The place to go to ponder the life and death of Joan of Arc is the humble village near the Meuse, where she was born
We passed along the river Meuse and came three leagues from Vaucouleurs to a village calle Domremy-sur Meuse, where the famous maid of Orleans, who was called Jane Day or Dallis was born. Her descendants were ennobled by the king’s favour and we were shown the coat of arms, which the king had presented her with, which was blue with a crowned sword and two crowns to either side … the front of the house, where she was born, was painted all over with the stories of her achievements. However, age had corrupted these murals. There is also a tree along a wineyard, which is called the tree of the Maid; else there is nothing else to notice. From : Journal de voyage de Michel de Montaigne, 1580, ed. by F. Rigolot. Paris 1992 (My translation)
The house, which is known as the birthplace of Joan of Arc, was recognised as such early on in the 15th century and soon became a focus for pilgrimages and tourists. A famous visit was thus undertaken by Michel de Montaigne in 1580 when he inspected the place (see above). In 1586 the present house was named “the House of the Virgin” in a deed and there is no doubt the location is correct. According to contemporary descriptions the house was located next to the cemetery and surrounded by other houses.
The rear part of Joan of Arc’s house includes part of the original house. Joan was born there in January 1412. Her father was a well-off peasant – who rented part of the old chateau.
The house continued to be in the possession of her family until 1586, when it was bought by Louise de Stainville, Comtesse de Salm. In 1818 it was bought by the regional administration and in 1840 it was formally recognized as National Heritage in 1840. At this point the surrounding buildings were torn down. Later, a visitor centre was erected next to it.
As it stands today, the house is reminiscent of a major reconstruction, which took place in the 15th century after the family and the village were granted royal privileges in commemoration of the achievements of Joan of Arc. The present façade was built by a great-great-nephew of Joan’s, Claude du Lys, Lord of Domrémy. However, the building has never been comprehensively studied and still awaits a proper – modern – archaeological investigation. An important issue would be to discern the layers of reconstruction and conservation, which has taken place over the centuries. Further, as other medieval rural buildings are partly preserved in the Vosges a comparative exploration should be fruitful.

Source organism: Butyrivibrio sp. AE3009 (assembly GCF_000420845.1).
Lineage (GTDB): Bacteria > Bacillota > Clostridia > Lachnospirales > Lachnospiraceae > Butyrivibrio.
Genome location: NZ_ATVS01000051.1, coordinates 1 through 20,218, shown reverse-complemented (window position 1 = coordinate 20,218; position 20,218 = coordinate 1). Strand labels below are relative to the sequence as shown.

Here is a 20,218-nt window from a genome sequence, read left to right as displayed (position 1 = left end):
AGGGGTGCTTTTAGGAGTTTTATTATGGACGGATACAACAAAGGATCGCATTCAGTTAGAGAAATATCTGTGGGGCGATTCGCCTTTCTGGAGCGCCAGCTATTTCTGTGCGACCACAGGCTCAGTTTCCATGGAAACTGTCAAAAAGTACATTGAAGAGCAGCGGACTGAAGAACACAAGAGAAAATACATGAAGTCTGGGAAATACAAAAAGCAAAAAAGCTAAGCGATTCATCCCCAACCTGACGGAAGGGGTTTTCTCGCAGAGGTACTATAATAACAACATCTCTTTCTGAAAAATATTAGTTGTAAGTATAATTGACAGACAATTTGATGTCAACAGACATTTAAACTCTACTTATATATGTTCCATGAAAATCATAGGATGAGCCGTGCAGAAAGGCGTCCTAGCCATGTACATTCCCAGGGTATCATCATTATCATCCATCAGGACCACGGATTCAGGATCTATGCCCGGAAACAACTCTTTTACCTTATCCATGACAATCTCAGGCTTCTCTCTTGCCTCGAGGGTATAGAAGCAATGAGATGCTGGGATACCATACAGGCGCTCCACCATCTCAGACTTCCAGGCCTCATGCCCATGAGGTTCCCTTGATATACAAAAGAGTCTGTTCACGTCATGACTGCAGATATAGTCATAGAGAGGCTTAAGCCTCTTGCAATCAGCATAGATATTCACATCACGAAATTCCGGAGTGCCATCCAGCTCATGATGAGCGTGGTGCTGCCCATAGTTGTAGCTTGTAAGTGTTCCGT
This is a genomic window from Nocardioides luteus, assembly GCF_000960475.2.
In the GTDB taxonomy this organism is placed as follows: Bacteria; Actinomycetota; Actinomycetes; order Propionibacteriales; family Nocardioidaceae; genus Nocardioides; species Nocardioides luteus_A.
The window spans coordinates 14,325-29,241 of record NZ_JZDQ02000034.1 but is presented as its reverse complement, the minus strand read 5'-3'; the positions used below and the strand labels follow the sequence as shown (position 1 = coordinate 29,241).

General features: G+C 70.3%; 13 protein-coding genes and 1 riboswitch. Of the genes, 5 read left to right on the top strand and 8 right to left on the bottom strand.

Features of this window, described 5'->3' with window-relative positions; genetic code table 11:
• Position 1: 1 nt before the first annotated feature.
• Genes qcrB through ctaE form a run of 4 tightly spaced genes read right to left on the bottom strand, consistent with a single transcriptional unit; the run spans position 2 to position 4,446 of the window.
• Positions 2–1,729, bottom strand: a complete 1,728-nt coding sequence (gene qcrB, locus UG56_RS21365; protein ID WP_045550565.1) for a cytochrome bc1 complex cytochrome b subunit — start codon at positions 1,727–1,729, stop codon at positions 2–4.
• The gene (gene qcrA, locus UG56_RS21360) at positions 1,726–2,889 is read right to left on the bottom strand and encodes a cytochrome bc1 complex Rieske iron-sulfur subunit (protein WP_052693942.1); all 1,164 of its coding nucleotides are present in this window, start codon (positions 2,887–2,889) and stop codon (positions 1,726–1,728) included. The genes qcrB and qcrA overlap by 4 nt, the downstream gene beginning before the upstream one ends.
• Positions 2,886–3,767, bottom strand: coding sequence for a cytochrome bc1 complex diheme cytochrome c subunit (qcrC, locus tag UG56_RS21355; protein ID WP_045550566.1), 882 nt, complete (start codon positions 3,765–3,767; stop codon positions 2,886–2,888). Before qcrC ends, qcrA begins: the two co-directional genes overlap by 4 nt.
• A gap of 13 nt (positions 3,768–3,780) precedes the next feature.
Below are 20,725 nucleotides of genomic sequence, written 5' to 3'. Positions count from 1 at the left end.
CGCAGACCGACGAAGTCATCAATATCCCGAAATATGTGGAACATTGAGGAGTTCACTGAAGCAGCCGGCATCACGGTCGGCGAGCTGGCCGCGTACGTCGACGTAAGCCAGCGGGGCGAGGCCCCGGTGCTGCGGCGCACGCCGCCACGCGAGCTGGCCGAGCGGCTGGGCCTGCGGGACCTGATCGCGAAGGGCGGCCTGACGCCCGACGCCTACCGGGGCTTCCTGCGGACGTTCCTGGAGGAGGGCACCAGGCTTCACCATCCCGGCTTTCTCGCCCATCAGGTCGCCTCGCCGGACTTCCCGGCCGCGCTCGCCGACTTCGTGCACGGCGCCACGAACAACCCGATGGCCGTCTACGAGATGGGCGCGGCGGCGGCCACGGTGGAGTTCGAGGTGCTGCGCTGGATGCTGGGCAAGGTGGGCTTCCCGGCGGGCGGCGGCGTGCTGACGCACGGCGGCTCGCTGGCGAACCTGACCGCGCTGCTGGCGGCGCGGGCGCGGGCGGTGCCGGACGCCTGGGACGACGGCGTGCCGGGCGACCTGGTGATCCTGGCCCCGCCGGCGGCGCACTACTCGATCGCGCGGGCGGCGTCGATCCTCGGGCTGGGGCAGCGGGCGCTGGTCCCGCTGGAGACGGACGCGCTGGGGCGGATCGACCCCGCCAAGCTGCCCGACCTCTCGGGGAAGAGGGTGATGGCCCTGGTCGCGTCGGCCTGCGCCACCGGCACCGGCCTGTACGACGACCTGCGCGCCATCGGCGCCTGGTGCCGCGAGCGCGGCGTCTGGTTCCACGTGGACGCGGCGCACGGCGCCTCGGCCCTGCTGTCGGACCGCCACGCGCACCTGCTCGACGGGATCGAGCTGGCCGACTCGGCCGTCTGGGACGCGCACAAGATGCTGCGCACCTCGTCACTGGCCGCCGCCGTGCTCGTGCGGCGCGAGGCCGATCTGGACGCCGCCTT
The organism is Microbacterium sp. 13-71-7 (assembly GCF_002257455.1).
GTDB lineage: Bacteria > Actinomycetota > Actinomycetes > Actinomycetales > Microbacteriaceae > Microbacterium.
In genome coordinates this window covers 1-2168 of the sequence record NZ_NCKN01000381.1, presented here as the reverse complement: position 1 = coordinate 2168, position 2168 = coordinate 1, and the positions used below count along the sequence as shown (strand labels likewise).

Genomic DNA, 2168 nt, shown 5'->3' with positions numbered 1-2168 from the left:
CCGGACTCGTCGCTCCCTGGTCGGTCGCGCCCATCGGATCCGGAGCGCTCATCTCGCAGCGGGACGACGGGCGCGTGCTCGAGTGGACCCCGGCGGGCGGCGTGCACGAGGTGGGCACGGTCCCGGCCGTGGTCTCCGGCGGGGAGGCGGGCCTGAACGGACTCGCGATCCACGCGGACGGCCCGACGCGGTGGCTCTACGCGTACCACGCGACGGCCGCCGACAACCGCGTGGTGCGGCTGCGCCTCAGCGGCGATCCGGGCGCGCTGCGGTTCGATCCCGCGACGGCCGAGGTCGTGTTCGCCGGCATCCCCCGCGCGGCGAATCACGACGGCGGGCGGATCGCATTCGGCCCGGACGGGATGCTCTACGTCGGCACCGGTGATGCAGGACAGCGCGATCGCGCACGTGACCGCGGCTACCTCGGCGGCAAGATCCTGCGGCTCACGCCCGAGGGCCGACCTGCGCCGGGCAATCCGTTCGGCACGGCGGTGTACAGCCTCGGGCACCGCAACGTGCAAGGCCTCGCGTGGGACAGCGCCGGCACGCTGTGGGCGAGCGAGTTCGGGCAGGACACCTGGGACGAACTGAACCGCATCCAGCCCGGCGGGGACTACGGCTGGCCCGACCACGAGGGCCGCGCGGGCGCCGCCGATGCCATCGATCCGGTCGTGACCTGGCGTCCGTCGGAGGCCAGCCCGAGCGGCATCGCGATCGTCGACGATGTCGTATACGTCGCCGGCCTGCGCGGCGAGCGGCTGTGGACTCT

Domremy is first listed in AD 1070 with livestock being the main income. Of 864 ha forest covered more than half and it is obvious the pastoral economy and wool was primary. Only 26 ha were dedicated to winegrowing. The chapel, where Joan of Arc went to pray, lay there. This site is now dominated by the Basilica Sainte-Jeanne d’Arc. The village of Domrémy was shared between several authorities: the northern part belonged to Champagne, part of the Manor of Vaucouleurs and was part of the Kingdom of France. The southern part, including Joan’s house, belonged to the “Barrois mouvant” area, since the Duke of Bar was a vassal of the King of France for the lands situated to the west of the River Meuse. These lands were held in fief by the Abbots of Mureaux and by the Lords of Bourlémont.
Revisiter la maison natale de Jeanne d’Arc à Domremy
By Ivan Ferraresso
In: De Domremy… à Tokyo, Jeanne d’Arc et la Lorraine, Archéologie, espaces et patrimoines, PUN – Edition Universitaires de Lorraine, Nancy, p. 45-62.
L’architecture rurale lorraine du XIVe siècle à la première moitié du XVIe siècle : de l’identification aux marqueurs chronologiques
By Ivan Ivan Ferraresso
In: In Situ. Revue des Patrimoines 2008, vol 9.